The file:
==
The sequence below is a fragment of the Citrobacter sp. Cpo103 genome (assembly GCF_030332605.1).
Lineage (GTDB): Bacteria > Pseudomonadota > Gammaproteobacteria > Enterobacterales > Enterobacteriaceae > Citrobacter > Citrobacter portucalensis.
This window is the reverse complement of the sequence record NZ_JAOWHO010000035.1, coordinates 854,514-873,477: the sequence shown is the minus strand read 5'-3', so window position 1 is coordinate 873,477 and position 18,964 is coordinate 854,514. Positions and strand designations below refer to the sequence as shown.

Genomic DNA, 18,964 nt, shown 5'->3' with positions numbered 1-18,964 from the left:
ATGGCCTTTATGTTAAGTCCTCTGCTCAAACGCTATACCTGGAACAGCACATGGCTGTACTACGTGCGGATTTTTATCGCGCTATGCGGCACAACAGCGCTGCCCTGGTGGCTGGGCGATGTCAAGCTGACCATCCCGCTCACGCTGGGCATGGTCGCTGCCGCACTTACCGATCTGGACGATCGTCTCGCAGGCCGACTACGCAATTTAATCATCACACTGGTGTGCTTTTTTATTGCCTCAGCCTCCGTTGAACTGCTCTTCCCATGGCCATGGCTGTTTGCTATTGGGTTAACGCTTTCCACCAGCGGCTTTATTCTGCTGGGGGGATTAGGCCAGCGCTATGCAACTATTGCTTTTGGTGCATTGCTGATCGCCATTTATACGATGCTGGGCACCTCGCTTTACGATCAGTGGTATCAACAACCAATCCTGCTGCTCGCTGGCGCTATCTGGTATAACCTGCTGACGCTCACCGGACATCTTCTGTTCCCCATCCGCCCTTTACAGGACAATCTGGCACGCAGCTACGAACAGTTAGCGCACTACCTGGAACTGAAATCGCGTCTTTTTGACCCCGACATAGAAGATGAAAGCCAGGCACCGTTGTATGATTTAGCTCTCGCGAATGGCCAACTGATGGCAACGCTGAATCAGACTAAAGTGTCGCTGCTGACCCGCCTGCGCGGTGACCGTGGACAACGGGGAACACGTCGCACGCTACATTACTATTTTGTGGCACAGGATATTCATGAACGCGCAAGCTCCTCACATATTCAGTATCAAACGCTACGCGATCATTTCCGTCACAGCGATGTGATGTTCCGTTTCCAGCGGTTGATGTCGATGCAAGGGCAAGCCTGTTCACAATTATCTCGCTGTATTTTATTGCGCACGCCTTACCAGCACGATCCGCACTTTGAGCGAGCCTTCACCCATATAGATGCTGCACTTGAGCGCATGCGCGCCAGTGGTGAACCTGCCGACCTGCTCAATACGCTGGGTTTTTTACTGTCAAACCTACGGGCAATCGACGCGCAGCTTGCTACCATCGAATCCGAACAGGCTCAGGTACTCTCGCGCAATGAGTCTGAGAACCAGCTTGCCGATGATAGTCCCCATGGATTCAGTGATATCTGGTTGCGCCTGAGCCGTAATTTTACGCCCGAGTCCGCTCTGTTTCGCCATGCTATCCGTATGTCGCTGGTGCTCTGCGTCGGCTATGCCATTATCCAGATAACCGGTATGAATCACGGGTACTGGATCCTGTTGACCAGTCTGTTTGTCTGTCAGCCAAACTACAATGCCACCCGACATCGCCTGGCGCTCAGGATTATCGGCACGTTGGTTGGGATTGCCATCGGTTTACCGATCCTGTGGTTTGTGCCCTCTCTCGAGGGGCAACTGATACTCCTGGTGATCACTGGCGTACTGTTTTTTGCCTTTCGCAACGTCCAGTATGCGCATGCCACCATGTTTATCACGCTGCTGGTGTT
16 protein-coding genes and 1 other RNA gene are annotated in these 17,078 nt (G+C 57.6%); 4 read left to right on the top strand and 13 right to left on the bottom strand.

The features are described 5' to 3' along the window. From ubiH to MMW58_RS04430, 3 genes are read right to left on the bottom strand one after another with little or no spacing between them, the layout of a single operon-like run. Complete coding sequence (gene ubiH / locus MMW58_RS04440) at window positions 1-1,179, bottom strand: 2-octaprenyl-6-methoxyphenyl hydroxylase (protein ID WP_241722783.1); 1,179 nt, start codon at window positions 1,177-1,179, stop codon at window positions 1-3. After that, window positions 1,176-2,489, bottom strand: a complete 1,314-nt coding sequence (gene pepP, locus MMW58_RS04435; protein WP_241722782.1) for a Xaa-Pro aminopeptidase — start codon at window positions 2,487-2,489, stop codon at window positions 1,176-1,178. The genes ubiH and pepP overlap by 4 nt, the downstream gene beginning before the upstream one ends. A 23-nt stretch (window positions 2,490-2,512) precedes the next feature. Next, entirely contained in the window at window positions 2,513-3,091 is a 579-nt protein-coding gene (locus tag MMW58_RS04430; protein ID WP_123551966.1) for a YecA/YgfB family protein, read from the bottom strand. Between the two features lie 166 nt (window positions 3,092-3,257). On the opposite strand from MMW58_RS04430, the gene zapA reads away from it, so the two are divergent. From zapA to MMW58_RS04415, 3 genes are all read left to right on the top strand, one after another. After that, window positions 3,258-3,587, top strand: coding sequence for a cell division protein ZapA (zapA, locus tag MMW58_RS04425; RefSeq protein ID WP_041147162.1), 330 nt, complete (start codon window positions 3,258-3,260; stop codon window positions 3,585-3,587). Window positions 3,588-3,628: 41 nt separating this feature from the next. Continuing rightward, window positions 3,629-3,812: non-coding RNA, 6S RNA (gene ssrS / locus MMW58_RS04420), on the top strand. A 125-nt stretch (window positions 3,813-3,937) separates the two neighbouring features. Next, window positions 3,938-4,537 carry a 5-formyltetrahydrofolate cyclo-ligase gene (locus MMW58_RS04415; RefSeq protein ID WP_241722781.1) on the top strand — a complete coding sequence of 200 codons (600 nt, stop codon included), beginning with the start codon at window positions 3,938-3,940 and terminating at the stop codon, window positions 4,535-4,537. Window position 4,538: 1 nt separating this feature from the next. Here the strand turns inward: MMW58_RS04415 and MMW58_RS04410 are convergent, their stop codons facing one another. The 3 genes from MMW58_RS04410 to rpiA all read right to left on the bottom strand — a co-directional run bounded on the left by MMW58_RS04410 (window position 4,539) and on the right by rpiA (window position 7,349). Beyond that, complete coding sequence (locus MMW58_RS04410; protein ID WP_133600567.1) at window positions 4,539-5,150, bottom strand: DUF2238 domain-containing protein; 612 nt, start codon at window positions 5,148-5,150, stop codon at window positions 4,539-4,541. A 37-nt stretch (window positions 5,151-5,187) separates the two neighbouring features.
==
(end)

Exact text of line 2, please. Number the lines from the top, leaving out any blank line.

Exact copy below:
Lineage (GTDB): Bacteria > Pseudomonadota > Gammaproteobacteria > Enterobacterales > Enterobacteriaceae > Citrobacter > Citrobacter portucalensis.